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Teladar Side Effects

Generic Name: betamethasone topical

Note: This document contains side effect information about betamethasone topical. Some of the dosage forms listed on this page may not apply to the brand name Teladar.

For the Consumer

Applies to betamethasone topical: topical application cream, topical application lotion, topical application ointment, topical application spray

Other dosage forms:

Along with its needed effects, betamethasone topical (the active ingredient contained in Teladar) may cause some unwanted effects. Although not all of these side effects may occur, if they do occur they may need medical attention.

Check with your doctor immediately if any of the following side effects occur while taking betamethasone topical:

More Common

  • Burning or stinging
  • itching at the application site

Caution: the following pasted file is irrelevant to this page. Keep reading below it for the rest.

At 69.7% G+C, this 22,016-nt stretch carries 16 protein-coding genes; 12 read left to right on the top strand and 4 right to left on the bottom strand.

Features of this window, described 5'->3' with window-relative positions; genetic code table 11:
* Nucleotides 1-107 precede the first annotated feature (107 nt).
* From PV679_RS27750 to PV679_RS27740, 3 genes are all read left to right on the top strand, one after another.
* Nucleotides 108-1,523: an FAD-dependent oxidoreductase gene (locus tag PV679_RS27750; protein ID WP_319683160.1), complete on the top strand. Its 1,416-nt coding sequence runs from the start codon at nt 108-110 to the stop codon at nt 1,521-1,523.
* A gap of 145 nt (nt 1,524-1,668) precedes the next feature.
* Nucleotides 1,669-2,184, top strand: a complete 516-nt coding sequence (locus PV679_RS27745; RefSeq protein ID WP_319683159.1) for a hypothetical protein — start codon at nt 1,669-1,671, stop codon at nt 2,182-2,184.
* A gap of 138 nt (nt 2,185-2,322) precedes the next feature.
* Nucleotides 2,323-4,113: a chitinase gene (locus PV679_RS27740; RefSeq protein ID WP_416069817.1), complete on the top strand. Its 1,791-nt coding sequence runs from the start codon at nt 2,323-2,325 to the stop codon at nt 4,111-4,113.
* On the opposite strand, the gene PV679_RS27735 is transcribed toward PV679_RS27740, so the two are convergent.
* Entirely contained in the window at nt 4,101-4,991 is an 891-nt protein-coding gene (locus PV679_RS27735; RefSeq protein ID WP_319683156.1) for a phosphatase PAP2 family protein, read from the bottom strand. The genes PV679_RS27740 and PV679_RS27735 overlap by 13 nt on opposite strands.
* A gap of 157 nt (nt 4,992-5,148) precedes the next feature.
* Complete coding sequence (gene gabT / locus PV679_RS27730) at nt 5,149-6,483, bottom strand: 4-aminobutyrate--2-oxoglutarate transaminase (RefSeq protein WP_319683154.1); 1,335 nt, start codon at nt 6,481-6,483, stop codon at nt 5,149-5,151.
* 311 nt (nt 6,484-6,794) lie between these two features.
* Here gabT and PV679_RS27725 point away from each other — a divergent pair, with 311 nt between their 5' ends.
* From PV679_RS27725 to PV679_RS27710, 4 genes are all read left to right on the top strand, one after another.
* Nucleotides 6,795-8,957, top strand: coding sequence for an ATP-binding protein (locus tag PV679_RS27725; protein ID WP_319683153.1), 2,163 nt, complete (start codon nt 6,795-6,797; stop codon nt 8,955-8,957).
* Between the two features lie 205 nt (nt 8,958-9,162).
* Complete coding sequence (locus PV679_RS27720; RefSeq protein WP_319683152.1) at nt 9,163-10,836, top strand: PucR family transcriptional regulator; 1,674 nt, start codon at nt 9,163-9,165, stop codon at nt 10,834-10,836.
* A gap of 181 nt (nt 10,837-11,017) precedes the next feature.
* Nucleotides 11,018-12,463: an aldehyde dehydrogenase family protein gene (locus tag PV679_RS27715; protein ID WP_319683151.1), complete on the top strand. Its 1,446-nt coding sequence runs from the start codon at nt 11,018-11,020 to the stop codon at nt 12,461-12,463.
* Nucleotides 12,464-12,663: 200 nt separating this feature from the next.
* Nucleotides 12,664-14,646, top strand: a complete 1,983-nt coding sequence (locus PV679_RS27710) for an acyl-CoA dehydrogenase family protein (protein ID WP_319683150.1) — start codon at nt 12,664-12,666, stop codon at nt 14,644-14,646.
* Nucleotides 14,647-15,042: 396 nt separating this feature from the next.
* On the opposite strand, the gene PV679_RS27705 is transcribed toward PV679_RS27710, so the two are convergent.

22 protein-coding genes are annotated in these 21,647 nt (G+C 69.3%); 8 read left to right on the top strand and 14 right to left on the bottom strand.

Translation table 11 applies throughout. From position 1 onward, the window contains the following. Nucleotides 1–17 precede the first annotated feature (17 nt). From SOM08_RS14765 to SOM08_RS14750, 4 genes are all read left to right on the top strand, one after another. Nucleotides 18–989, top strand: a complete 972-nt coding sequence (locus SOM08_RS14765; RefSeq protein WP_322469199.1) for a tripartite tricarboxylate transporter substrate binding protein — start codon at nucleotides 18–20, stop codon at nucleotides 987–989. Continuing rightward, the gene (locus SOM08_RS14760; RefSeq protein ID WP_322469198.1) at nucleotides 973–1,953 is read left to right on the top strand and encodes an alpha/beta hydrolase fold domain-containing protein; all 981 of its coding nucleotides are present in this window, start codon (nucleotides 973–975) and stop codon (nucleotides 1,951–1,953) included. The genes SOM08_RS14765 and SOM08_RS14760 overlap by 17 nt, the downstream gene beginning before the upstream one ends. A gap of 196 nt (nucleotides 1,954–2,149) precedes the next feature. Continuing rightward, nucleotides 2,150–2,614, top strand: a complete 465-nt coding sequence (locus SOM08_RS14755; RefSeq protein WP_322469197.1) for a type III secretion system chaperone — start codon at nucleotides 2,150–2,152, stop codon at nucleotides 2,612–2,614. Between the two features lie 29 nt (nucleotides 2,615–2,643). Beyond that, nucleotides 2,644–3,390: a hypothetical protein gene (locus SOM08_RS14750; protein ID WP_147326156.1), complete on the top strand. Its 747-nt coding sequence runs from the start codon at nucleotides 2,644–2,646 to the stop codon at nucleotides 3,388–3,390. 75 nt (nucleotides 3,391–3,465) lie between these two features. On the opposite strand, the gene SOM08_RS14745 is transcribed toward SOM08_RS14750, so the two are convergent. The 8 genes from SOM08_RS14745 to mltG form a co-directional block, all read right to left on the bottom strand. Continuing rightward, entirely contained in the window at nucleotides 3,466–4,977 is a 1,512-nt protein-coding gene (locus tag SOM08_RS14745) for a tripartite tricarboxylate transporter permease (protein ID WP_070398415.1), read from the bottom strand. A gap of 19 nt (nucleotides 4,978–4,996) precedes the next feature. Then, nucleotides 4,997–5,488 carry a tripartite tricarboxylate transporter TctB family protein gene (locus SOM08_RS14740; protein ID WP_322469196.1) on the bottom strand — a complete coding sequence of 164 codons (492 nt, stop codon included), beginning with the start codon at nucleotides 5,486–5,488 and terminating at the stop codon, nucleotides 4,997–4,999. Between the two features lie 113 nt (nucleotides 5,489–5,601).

Less Common

  • Blistering, burning, crusting, dryness, or flaking of the skin
  • cracking or tightening of the skin
  • dry skin
  • flushing or redness of the skin
  • irritation
  • itching, scaling, severe redness, soreness, or swelling of the skin
  • thinning of the skin with easy bruising, especially when used on the face or where the skin folds together (eg, between the fingers)
  • unusually warm skin

Rare

  • Blistering, peeling, or loosening of the skin

Incidence Not Known

  • Blindness
  • blurred vision
  • change in vision
  • decreased vision
  • eye pain
  • headache
  • loss of vision
  • nausea
  • redness and scaling around the mouth
  • tearing
  • vomiting

Some side effects of betamethasone topical may occur that usually do not need medical attention. These side effects may go away during treatment as your body adjusts to the medicine. Also, your health care professional may be able to tell you about ways to prevent or reduce some of these side effects. Check with your health care professional if any of the following side effects continue or are bothersome or if you have any questions about them:

Less Common

  • Raised, dark red, or wart-like spots on the skin, especially when used on the face

Rare

  • Burning, itching, and pain in hairy areas, or pus at the root of the hair

Incidence Not Known

  • Acne or pimples